Incidentally Chrysler gained 500 fans in the short period after the F-Bomb. I see a non-profit and Chrysler as different. Maybe because I was one of the head writers for Chrysler corporate and handled their marketing for 3 years. To Chrysler, this is not the casual social-verse but a company fighting to recapture the hearts of America. This incident didn’t help.

      But I see your point and am really glad we spent this time together. Have a great weekend.

      ~Mike

  5. Chris Says:

    Been there.
    Done that.
    Deleted it before anyone noticed, though.
    I agree with Rob that Chrysler should’ve tried to spin this to their advantage. They could’ve had a lot of fun and even created an ad campaign from it. They only time they get this much press is when a car is recalled. “The best cars to drive in the worst traffic”. Instead, they have now furthered their image of being out of touch and late to the party.

    • Mike LaMonica Says:

      Hi Chris-

      I’m down the middle with you. Could you imagine if you barked out an F-Bomb from the SS account? Don’t know if you could have deleted that fast enough and I’d never wish that on you or anyone there.

      I agree they should have used it to their advantage as quickly as they could. The people at Ragan.com just interviewed me and I had a suggestion on that. The story will be out tomorrow. Also Chrysler has terminated New Media Strategies as of this afternoon. Hopefully they will hire a group who will be more “social” than their existing firm should have been. If I were Chrysler, I would have looked for a new firm with or without the F-Bomb tweet.

      Thanks my friend.

      ~Mike

  6. Jeff Zelaya Says:

    The guy made a mistake and deserves a second chance but it doesn’t mean he deserves a chance at the same company. These mistakes are easier to avoid when you make it a habit not to curse in the online world. You never know who might be reading it. I don’t like to type up profanity.

    • Mike LaMonica Says:

      Hi Jeff,

      I’m with ya. No room for cursing or foul attitude. Social media is a horrible place for an antisocial person to be.

      Also, I don’t think the company deserves a second chance. While I found that they have an ethics code in place, their work is underwhelming. I just took a quick peek and just one of Mercedes Benz’ Twitter feeds has 8 times as many followers. Oh well, next!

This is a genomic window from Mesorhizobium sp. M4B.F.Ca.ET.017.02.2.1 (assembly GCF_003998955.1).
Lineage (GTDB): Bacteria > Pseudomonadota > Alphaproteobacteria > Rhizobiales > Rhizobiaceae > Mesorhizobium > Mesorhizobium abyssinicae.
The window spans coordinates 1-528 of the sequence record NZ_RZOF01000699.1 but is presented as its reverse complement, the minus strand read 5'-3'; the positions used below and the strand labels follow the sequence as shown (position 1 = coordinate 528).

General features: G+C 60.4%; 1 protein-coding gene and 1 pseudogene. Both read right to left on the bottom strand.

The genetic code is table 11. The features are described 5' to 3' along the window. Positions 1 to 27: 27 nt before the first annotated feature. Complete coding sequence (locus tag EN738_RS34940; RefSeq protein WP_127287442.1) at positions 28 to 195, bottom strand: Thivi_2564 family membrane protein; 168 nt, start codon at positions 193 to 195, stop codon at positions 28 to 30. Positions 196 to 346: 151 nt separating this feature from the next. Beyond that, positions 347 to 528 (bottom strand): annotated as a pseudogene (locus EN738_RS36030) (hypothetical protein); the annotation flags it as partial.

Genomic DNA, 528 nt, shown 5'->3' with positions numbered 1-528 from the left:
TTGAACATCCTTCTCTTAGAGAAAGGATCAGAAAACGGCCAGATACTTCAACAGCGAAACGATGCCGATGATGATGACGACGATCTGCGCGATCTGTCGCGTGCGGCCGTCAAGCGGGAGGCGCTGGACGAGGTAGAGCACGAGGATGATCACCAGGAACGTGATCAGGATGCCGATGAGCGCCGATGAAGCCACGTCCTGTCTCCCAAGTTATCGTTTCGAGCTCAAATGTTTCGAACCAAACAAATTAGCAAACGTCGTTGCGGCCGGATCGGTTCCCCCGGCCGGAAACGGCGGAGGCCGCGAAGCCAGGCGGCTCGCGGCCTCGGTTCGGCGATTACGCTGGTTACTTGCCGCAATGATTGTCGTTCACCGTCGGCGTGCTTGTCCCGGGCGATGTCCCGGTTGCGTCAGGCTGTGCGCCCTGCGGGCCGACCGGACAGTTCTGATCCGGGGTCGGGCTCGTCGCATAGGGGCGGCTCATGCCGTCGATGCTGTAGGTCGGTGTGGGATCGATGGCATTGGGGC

~Mike

  7. TheDudeDean Says:

    Everyone deserves a second chance. So what? This person screwed up and posted something he meant to post on his personal account on Corporate account. Things like this are bound to happen. I make this mistake all the time. I Usually catch it before a lot of people notice. But mistakes do happen from time to time.

    • Mike LaMonica Says:

      I’ve posted to the wrong accounts as well. But isn’t there a difference between posting lunch plans and a rant bash about the very town and the category you are promoting? Yes, mistakes happen. But this one was the perfect storm of mistakes.

      1) A company that is digging out of a major financial hole
      2) A company that is paying a ton of money to revamp their image and
      3) A poster that has the wrong temperament for that type of work.

      And you know I’m not squeamish. But I can see your POV and thanks much.

      ~Mike

  8. sueanne shirzay Says:

    I conduct so much organizing, socializing and business in DM that I’m sure I’ve tweeted one out every once in a while, especially when I was new to twitter and trying out different iphone platforms. Some are so bad you can’t tell WHAT you are doing. I settled on echofon and seesmic. I think one of the nicest things you can do is TELL somebody privately when you think they tweeted a DM. After a while, when you know somebody’s tweeting style, it’s obvious when it’s a mistake. Nobody wants their business or personal stuff that was meant to be private out there.
    And… I know you didn’t really mean that kind of scheduling. You GET social media, Mike. YOU DA MAN! : )

  9. Mike Masin Says:

    It could have been much worse. It was just a rant to which we can all relate, and it didn’t call anybody out personally.

    I understand Chrysler’s and New Media Strategies’ discomfort; dropping an F-bomb on the wrong audience is a serious faux pas. Maybe Chrysler can find a way to use it in a campaign about their safety features and road rage.

    As you said, the lesson is to pause before clicking send.

  10. Nathan King Says:

    I like it! Everyone know what rush hour is like – how often do you drop an f-bomb in traffic?

    • Mike LaMonica Says:

      Hi Nathan-